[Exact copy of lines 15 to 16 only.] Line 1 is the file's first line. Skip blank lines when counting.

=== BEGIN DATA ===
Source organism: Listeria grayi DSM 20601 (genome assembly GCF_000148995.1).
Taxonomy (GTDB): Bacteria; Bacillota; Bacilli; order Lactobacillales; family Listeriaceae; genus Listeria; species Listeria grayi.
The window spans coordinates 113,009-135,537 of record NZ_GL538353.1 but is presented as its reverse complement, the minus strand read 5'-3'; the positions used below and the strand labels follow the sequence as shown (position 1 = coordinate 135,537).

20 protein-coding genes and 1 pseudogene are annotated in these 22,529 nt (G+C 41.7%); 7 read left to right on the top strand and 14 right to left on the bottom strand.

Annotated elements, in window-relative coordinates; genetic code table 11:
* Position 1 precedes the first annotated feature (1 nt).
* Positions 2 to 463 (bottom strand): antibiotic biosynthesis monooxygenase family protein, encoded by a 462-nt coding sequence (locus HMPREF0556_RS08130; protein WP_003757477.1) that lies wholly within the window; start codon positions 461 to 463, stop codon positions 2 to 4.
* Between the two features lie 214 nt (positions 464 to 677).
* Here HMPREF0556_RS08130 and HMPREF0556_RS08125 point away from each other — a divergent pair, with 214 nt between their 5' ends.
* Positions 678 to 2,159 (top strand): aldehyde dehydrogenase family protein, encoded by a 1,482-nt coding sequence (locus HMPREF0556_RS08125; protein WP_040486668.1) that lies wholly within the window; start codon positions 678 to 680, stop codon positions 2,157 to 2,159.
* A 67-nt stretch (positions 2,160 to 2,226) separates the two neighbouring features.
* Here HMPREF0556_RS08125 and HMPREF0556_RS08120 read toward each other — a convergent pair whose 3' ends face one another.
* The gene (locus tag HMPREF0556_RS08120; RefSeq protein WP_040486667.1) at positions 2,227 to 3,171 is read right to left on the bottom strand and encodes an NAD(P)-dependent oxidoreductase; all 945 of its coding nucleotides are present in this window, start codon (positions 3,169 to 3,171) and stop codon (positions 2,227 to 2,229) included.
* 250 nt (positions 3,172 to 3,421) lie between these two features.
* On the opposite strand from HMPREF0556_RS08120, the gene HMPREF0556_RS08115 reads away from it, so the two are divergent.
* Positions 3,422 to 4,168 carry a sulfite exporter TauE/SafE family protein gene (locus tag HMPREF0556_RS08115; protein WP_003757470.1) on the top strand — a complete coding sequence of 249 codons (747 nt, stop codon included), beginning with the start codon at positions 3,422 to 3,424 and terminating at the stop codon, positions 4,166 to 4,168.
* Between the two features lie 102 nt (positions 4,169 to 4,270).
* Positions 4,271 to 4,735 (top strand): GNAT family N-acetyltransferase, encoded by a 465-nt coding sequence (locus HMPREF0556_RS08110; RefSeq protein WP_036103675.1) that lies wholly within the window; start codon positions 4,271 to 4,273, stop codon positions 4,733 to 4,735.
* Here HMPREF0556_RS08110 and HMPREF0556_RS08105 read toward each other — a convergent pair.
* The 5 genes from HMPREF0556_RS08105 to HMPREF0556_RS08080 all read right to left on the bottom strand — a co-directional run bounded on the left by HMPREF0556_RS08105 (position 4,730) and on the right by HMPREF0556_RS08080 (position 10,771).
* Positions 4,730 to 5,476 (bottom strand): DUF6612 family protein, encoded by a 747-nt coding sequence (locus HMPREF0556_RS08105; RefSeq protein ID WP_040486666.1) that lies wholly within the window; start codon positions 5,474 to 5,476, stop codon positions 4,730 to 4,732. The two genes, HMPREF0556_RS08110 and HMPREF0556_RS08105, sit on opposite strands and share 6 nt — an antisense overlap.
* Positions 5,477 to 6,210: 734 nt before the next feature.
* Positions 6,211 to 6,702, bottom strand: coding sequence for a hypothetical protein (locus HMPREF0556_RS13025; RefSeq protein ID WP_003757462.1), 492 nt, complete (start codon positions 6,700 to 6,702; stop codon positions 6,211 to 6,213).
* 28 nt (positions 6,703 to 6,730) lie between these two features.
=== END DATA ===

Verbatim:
* On the opposite strand from HMPREF0556_RS08120, the gene HMPREF0556_RS08115 reads away from it, so the two are divergent.
* Positions 3,422 to 4,168 carry a sulfite exporter TauE/SafE family protein gene (locus tag HMPREF0556_RS08115; protein WP_003757470.1) on the top strand — a complete coding sequence of 249 codons (747 nt, stop codon included), beginning with the start codon at positions 3,422 to 3,424 and terminating at the stop codon, positions 4,166 to 4,168.